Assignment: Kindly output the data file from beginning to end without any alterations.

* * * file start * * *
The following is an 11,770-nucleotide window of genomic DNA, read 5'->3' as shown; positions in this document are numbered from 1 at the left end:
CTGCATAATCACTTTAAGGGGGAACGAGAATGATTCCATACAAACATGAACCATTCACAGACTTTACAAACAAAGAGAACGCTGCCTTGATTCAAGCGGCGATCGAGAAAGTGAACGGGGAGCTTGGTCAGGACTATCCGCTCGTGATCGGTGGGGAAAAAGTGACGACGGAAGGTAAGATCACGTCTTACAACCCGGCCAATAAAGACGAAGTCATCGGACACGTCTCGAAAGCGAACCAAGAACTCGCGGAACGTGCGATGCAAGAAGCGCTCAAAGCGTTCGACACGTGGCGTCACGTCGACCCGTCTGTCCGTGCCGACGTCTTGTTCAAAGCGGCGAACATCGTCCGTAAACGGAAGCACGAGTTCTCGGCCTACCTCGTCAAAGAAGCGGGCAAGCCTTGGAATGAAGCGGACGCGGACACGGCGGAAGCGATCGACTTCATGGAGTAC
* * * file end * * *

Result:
The following is an 11,770-nucleotide window of genomic DNA, read 5'->3' as shown; positions in this document are numbered from 1 at the left end:
CTGCATAATCACTTTAAGGGGGAACGAGAATGATTCCATACAAACATGAACCATTCACAGACTTTACAAACAAAGAGAACGCTGCCTTGATTCAAGCGGCGATCGAGAAAGTGAACGGGGAGCTTGGTCAGGACTATCCGCTCGTGATCGGTGGGGAAAAAGTGACGACGGAAGGTAAGATCACGTCTTACAACCCGGCCAATAAAGACGAAGTCATCGGACACGTCTCGAAAGCGAACCAAGAACTCGCGGAACGTGCGATGCAAGAAGCGCTCAAAGCGTTCGACACGTGGCGTCACGTCGACCCGTCTGTCCGTGCCGACGTCTTGTTCAAAGCGGCGAACATCGTCCGTAAACGGAAGCACGAGTTCTCGGCCTACCTCGTCAAAGAAGCGGGCAAGCCTTGGAATGAAGCGGACGCGGACACGGCGGAAGCGATCGACTTCATGGAGTAC